1408 N. Van Buren, Ottumwa, IA 52501.
Reprinted with permission from the August 1957 issue of Doane's Agricultural Report, 11701 Barman Dr., St. Louis, MO 63146.
Free Piston Tractor perfected by Ford was demonstrated at the Nebraska Tractor Day. For a discussion on how this tractor works, note box.
The power stroke compresses air at b. This air bounces the pistons back for the compression stroke. During the compression stroke, air at c. is shoved through reed valves into the air 'box at a. Entrapped air in the combustion cylinder also is compressed, reaching ignition temperature at the time fuel is injected. On the power stroke (drawing 1), the pistons are forced outward by the expansion of burning gases. This movement uncovers the exhaust ports first allowing most of the heated gas to leave the cylinder through the exhaust tube. Then the intake ports are uncovered (drawing 2), and air from the air 'box' flows through the cylinder, thoroughly scavenging it and mixing with the exhaust gases. The diluted hot gases flow into a surge tank (not shown) and are released under even, steady pressure to the turbine wheel. The revolving turbine powers the tractor through reduction gears.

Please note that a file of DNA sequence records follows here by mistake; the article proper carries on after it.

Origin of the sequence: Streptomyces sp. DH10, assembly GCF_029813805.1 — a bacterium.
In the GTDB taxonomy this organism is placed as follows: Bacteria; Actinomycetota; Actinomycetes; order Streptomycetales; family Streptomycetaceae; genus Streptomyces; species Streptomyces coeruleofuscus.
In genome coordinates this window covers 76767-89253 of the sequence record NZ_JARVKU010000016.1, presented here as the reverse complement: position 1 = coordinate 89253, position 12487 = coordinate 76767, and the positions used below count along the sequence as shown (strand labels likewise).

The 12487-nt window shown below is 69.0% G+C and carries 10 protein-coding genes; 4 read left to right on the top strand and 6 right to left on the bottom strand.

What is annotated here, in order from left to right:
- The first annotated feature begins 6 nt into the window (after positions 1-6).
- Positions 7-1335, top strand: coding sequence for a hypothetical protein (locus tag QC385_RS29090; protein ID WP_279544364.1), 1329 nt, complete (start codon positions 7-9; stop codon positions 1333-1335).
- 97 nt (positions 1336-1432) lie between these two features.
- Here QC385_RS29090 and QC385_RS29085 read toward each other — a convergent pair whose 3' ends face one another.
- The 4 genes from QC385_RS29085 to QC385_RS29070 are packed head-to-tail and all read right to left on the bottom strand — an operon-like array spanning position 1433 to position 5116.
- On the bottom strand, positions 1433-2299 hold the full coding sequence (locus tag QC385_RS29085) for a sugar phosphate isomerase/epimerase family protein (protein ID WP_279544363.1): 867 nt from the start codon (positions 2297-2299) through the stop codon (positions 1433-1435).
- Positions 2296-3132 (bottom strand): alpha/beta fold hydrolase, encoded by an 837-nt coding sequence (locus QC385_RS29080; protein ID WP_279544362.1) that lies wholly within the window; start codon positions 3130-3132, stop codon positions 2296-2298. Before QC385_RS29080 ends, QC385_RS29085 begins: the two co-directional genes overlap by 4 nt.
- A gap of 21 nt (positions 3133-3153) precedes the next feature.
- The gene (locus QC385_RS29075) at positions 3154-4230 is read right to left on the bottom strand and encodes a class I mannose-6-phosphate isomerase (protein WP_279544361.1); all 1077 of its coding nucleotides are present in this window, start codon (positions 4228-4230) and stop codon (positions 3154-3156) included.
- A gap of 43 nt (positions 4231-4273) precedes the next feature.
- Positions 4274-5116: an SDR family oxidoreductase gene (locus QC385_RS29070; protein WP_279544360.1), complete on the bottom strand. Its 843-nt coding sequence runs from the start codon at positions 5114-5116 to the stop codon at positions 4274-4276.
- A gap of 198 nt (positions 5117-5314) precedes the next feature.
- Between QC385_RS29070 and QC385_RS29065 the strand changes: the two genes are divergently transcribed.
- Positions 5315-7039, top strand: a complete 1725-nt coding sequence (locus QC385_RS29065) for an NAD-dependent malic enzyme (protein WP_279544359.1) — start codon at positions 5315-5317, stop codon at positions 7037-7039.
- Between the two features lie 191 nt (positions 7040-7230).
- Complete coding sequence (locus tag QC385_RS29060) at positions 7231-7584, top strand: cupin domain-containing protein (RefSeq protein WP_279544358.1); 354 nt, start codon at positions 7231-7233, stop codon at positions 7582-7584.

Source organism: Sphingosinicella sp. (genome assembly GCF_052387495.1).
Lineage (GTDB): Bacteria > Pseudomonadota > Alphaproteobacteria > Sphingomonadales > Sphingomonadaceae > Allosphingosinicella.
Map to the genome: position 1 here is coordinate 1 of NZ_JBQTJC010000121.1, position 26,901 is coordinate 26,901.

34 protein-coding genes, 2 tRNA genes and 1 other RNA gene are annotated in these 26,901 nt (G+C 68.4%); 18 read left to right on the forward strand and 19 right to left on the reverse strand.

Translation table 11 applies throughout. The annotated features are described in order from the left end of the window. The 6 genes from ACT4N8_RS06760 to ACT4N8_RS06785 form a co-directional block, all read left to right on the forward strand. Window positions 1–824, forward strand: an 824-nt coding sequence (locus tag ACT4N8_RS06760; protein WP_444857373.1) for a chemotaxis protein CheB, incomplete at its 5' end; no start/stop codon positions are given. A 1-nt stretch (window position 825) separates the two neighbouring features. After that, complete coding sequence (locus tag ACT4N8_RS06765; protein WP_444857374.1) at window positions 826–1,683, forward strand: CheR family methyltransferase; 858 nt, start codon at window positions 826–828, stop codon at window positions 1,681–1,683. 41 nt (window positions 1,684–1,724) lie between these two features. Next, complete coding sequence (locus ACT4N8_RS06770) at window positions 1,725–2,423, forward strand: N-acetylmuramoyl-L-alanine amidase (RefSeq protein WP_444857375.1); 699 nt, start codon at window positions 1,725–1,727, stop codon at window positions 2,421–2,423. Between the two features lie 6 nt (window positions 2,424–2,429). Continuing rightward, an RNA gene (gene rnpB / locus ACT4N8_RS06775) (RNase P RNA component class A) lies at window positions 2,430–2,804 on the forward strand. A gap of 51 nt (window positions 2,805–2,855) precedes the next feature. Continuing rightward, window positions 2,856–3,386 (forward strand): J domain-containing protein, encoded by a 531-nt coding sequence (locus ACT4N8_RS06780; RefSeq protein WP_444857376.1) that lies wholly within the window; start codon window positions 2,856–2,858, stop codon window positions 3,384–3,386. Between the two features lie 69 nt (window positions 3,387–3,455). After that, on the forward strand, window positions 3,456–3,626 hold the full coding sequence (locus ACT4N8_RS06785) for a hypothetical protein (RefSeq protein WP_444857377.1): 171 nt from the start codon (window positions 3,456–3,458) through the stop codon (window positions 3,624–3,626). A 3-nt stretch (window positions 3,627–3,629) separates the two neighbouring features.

This tractor was developing around 50 horsepower as demonstrated. Ford engineers say it has a potential of over 100 HP without extensive changes. Noise level was not objectionable even without mufflers. It sounded similar to a 2-cylinder, 2-cycle Maytag engine.
Only a slight turbine whine was heard and this did not seem at all objectionable.
Another very interesting feature about the tractor was the transmission. Shifting could be done 'on the go' between all ranges. Work is continuing on this type power. However, it will definitely not be available in the near future, say the engineers.